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HISTORY OF SPAIN
 
 


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Cave-dwellers of France and Spain: from 30,000 years ago

The area to the north and south of the Pyrenees, in modern France and Spain, is occupied from about 30,000 years ago by palaeolithic hunter-gatherers who make good use of the many caves in the area. They leave astonishing signs of their presence, and of their sophistication, in the paintings with which they decorate the walls.

There are many surviving examples, of which the best known are Lascaux in France and Altamira in Spain. But almost twice as old are the paintings recently discovered in the Chauvet Cave in France.
 








Neolithic villages: from the 5th millennium BC

In the regions bordering the Atlantic coast, the transition from palaeolithic hunter-gatherers to neolithic villagers begins in about 4500 BC. These villagers later develop a striking tradition of prehistoric architecture.

In most of Europe neolithic communities live in villages of timber houses, often with a communal longhouse. But along the entire Atlantic coast, from Spain through France to the British Isles and Denmark, the central feature of each village is a great tomb, around which simple huts are clustered. The tomb chambers of these regions introduce the tradition of stonework which includes Passage graves and megaliths.
 









The massive neolithic architecture of western Europe begins, in the late 5th millennium BC, with passage graves. The name reflects the design. A stone passage leads into the centre of a great mound of turf, where a tomb chamber - first of wood but later of stone - contains the dead of the surrounding community.
 







One of the best-known examples in Spain is the walled settlement of Los Millares. Dating from about 2000 BC, the village has a nearby cemetery of about 100 beehive tombs. The dome of each is constructed on the corbel principle, pioneered on the Atlantic coast some two millennia earlier on the Île Longue, in Brittany.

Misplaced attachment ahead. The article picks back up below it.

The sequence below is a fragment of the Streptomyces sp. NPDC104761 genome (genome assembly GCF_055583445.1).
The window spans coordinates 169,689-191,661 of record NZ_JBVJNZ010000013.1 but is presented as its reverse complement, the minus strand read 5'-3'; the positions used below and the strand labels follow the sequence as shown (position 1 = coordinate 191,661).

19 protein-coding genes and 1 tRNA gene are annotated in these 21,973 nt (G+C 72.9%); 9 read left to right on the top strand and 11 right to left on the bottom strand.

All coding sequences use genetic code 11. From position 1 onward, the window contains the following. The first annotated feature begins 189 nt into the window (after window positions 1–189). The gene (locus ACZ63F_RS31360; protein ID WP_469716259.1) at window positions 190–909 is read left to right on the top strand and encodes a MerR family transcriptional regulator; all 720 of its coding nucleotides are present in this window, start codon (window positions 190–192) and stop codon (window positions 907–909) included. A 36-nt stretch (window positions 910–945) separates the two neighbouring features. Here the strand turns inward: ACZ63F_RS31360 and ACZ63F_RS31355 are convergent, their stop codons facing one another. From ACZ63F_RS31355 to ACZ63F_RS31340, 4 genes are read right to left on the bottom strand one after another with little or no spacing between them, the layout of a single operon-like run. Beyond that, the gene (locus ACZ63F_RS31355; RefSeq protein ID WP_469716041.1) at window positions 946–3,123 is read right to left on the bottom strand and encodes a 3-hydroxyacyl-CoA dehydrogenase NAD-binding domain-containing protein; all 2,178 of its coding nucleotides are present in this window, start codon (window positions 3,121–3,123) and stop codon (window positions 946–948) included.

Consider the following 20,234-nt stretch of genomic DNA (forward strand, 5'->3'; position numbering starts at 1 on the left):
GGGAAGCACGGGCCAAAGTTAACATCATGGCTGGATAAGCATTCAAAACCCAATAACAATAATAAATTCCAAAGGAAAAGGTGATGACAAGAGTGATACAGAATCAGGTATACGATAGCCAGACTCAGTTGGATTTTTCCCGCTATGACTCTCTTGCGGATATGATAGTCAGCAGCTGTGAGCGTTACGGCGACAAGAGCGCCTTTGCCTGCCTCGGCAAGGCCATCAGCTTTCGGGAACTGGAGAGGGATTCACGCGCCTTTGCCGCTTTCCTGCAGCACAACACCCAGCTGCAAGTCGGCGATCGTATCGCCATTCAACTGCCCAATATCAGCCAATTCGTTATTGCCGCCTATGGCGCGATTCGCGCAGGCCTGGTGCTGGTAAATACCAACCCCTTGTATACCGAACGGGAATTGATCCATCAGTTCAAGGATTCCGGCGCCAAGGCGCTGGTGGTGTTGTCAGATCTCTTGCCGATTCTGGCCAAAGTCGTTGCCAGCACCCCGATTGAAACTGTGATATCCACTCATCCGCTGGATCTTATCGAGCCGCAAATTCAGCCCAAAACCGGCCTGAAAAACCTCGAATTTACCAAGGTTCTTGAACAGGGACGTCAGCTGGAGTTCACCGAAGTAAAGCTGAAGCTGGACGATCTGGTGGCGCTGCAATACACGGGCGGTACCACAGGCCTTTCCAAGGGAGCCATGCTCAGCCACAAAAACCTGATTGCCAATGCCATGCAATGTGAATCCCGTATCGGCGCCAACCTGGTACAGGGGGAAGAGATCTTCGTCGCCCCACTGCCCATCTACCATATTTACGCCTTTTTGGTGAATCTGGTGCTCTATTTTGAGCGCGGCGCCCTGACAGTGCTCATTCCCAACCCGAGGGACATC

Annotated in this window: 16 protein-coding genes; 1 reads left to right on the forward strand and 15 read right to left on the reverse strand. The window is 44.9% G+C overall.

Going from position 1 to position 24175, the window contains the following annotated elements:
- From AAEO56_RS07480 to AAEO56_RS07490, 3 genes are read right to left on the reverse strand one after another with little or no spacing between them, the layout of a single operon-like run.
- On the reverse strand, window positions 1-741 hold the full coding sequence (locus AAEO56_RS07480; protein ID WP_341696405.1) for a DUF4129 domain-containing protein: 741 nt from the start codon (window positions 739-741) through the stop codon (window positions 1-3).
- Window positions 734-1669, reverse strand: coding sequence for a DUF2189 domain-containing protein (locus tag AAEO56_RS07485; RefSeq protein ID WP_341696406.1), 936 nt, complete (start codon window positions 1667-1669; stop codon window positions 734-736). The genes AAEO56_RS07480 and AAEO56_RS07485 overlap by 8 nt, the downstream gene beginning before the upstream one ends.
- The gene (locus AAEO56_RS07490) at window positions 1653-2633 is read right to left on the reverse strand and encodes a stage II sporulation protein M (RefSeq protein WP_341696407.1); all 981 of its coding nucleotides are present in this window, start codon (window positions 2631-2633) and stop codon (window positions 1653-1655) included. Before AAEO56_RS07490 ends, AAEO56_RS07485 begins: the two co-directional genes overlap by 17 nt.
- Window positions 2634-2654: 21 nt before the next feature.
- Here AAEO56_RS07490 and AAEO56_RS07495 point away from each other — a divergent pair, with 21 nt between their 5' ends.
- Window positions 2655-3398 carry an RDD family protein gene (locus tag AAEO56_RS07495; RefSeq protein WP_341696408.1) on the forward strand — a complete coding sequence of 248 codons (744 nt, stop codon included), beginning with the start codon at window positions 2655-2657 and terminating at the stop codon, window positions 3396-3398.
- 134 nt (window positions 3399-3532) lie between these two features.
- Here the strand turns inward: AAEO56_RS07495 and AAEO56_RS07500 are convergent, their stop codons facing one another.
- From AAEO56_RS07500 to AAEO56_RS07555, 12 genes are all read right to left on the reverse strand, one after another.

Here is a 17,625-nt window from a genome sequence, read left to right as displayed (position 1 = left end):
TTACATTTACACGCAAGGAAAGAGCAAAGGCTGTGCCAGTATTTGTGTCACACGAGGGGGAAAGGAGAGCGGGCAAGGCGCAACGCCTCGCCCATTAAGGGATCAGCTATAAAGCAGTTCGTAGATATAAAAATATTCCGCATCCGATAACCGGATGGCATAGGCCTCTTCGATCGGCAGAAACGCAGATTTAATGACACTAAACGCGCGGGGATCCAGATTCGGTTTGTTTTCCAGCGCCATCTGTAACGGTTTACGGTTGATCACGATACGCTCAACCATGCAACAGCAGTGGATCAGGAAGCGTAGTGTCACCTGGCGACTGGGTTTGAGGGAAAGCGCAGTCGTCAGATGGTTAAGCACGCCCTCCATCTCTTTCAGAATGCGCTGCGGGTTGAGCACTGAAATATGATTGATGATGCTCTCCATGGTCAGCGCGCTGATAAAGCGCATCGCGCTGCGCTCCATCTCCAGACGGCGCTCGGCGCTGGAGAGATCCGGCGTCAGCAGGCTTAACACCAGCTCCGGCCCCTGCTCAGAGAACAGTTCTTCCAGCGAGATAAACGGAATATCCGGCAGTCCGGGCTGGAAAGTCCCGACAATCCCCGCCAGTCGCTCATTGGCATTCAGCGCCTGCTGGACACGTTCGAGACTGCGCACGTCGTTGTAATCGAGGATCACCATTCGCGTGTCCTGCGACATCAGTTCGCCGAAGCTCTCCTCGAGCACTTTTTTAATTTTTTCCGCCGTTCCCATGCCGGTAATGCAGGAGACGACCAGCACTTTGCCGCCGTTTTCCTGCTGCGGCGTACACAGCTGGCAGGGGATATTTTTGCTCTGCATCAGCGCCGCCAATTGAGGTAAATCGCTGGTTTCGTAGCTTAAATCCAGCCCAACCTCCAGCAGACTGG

The arrival of the Celts: from the 6th century BC

During the last centuries of their prehistory, France and northern Spain are infiltrated by energetic tribes originating in central Europe. They speak an Indo-European language, and they know how to work iron. Their arrival inaugurates the Iron Age in these regions. They are the Celts, known to the Romans as the Gauls.

Meanwhile civilization has been brought to the coasts of both France and Spain by colonists from further east in the Mediterrean. The most important colonies are Massilia (Marseilles), settled by Greeks in about 600, and Cadiz, established by the Phoenicians at about the same time (though tradition gives it a much earlier date).
 








Spain and the Roman empire: 3rd c. BC - 5th c. AD

Spain is a rich prize for any empire-builder. It has mines of gold, silver and copper, and a plentiful supply of Celts, tough warriors and useful recruits for an army. The Iberian peninsula is therefore hotly contested, from the 3rd century BC, between the two imperial powers of the western Mediterranean - the Romans and the Carthaginians (successors of the Phoenicians).

After the Second Punic War the eastern part of the peninsula falls into Roman hands. It is turned into two new Roman provinces, Hispania Citerior and Ulterior (Nearer and Farther Spain). Celtic tribes in the west, the Lusitani, hold out against Rome. When they are finally overwhelmed, their region (approximately modern Portugal) becomes in 138 BC the province of Lusitania.
 









Spain becomes, like Gaul to the north, a fully Romanized and prosperous part of the empire. Magnificent evidence of the Roman presence can be seen in such structures as the great aqueduct at Segovia. Built probably in the time of Trajan (born in Spain, and the first provincial to become emperor), it is at one point 30 metres above the ground. 1900 years later it still carries water across the valley to the city.

Spain suffers in the 5th century, like the rest of the empire, from Rome's military weakness. The Vandals cut a swathe through the peninsula in 409-429 until they are pushed out into Africa by Roman forces heavily dependent on Visigothic support. It is the Visigoths, subsequently, who benefit.
 






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